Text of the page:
Hungarian Prime Minister's White House Visit Draws Criticism

Share

Senior Republican and Democratic members of the U.S. Congress told Trump in a letter on Friday they were concerned about Hungary's "downward democratic trajectory" and its close relationship with Russian Federation. "So why was Hungary's far-right prime minister Viktor Orbán meeting with President Donald Trump in the Oval Office on Monday?" writes CNN.

The identity of a nation and a civilization is mostly reflected by and centered on culture, Hungarian Prime Minister Viktor Orban said here on Tuesday during the inauguration of the National Museum Restoration and Storage Centre.

He has also advocated restricting immigration to ensure Hungary remains a racially and culturally homogenous society.

Steve Bannon, the former Trump adviser seeking to forge a nationalist alliance across Europe, called him "Trump before Trump".

Trump also announced Monday that he will be meeting with Russian President Vladimir Putin during a gathering of the leaders of the Group of 20 major economies in Osaka, Japan next month - the pair's first face-to-face since the Mueller report's release.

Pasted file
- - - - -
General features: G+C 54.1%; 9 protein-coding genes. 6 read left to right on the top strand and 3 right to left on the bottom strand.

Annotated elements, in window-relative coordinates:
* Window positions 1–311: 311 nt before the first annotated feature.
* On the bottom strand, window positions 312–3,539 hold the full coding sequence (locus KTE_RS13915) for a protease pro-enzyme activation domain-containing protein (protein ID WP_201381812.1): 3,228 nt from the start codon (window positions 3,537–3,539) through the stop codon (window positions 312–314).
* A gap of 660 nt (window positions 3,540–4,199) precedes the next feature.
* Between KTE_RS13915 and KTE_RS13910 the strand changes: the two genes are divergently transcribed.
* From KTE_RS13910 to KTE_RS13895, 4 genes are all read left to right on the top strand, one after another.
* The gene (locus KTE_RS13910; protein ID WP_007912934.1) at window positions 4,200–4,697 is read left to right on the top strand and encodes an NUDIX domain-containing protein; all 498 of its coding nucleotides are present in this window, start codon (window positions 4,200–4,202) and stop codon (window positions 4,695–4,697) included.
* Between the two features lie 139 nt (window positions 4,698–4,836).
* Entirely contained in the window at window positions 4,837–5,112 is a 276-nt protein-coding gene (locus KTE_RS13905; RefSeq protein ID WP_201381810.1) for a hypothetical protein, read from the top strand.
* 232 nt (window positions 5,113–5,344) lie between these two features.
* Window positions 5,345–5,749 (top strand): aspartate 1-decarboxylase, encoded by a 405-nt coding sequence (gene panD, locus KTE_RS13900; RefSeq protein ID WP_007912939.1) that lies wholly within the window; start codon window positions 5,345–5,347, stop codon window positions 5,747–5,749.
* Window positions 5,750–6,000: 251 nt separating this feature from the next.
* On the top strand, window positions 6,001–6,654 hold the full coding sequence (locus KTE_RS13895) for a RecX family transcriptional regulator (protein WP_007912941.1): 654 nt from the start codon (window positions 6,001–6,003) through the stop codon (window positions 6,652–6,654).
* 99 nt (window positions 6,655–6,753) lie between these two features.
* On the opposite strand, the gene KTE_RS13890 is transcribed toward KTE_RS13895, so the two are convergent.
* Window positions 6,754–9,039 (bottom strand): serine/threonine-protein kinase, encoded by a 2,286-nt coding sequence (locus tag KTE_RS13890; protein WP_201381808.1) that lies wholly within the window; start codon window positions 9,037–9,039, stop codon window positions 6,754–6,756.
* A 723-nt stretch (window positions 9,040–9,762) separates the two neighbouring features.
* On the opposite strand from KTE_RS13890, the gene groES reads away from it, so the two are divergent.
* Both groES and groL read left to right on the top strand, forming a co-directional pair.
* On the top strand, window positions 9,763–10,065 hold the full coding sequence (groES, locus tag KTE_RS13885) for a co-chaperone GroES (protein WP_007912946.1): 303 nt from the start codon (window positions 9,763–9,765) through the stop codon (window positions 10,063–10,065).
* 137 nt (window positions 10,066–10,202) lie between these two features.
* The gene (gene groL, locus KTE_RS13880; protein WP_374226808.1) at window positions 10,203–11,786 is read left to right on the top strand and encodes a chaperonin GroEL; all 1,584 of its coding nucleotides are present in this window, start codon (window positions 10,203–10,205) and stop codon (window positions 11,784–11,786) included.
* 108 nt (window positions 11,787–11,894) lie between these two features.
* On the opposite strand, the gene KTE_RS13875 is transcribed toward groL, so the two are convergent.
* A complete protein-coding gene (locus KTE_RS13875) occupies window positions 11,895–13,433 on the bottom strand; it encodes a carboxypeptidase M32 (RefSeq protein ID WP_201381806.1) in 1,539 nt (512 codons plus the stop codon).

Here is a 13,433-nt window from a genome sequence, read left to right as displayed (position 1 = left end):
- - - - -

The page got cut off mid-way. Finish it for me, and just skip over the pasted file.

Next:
Asked about democratic backsliding in Hungary, Trump called Orban "a tough man", but added that he's "a respected man", too. Probably, like me, a little bit controversial, but that's okay.

Trump's expressed belief that Orban is "respected all over Europe" comes days after one of Trump's top aides noted that Orban's authoritarianism has been unpopular among other European leaders.

While Trump has clashed with traditional United States allies like Canadian prime minister Justin Trudeau and German chancellor Angela Merkel, he has shown a notable affinity for "strongman" leaders including Russia's Vladimir Putin, Rodrigo Duterte in the Philippines, North Korea's Kim Jong-un and China's Xi Jinping. "Under Orban, the election process has become less competitive and the judiciary is increasingly controlled by the state".

"Pardavi says the Orban government has been passing laws that have no place in a democracy".

Orban is not the only hard-liner Trump has engaged with. Last night, he was rewarded finally by the president with a White House reception.

The timing of the meeting, less than two weeks ahead of European elections in which Orban and his Fidesz party are becoming a thorny issue, raised some eyebrows in Europe.

The one thing that I would say as a caveat is, a lot of Europeans aren't going to like this meeting.

"Well, I never did use [it]", the president replied, alluding to Russia's meddling in the 2016 campaign.

In this April 7, 2018 photo, a man walks by an anti-migration billboard from the Hungarian government, on a street in Budapest.

Share